It also helps that there is lots of help in all the stores! You ladies will understand that makeup is divided up into companies such as Maybelline, Cover Girl etc just like in the US. However, here in front of each section there is a well dressed woman sitting waiting to help. And there are aisles of hair dye for sale, many brands I've never heard of since they have imports from all over the world here.
The larger grocery stores have appliances in them, as well as furniture, towels and sheets, garden and hardware supplies and a fully stocked section of hard liquor. The registers in grocery stores look just like the one's in the US except that the carts DO NOT fit through the checkout lines. After the cart is empty and the groceries are on the conveyer belt someone comes over and takes it from you. Then we have to walk through the very narrow space (probably no more than 18 inches wide) to the other side. There a bag boy bags the stuff and put it into a carry out cart and walks you to your car. Every place is full service here!
Every grocery store also has a pharmacy which consists of a counter with someone behind it. Some stores have a small section of products in front of the pharmacy, but most everything is behind the counter. This includes stuff like contact lens solution, tylenol, calcium supplements, hydrocortozone cream and anything else you might find in the pharmacy department.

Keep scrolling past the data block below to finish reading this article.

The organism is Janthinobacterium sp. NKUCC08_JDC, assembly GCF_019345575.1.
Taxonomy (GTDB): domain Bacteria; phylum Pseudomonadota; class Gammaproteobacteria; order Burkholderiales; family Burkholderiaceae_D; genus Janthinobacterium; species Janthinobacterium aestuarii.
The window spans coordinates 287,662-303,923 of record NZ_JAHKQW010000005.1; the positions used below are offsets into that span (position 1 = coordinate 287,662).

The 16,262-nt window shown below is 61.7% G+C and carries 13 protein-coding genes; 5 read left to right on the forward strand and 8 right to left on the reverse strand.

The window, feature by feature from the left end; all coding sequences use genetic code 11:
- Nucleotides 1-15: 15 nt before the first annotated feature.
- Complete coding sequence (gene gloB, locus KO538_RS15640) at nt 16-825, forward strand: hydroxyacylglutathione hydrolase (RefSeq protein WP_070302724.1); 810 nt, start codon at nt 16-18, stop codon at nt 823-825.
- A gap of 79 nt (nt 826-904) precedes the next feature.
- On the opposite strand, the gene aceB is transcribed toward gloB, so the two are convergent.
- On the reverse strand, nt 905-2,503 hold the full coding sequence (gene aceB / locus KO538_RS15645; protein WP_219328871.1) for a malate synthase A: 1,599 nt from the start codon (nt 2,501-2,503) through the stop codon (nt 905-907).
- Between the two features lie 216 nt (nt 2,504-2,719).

Produce is different here since not all fruits and vegetables are grown locally. Lettuce was pretty sad looking but we bought some anyway. And there were no packages of salad mix like we're used to either. Tomatoes and cukes seem to be a different variety then the US but still taste good. Celery is a little bitter. Strawberries were pricey and didn't look too good, but they are imported. We are also able to purchase fruits and vegetables from the locals at thier stands all over the place. Local fruits and veggies include pineapple, bananas, papaya, mango, mangerines, lemons and limes, coconut, yucca, potatoes, carrots, peppers, onions, etc.... We bought some veggie that we don't know what it is and Clyde could barely cut into it. Not sure what we'll do with that yet.
Pre-packaged convenience products are a thing of the past for us now which is a good thing. We've eaten our last Lean Cuisine frozen dinner since we saw only one or two varieties of this in the store and it was twice the price of the US version. Frozen desserts were few as was ice cream and sherbets. We did buy what we thought was strawberry sherbet and it seemed to be ALL fruit. It was very good! Unlike the US that has huge sections of candy and cookies, here there is only a small section of candies at high prices. Cookies also are pricey if we want the US varieties, but the local ones are cheap. For about $1.00 we can buy a package of cookies with 12 individually wrapped packages inside. Perhaps they do it this was because of the high humidity here. Since we are both "sweetaholics," it's good that they don't offer much for sweets here. Now that malls DO offer all the US sweet shops like Cinnabon, Dairy Queen, Duncan Doughnuts and more.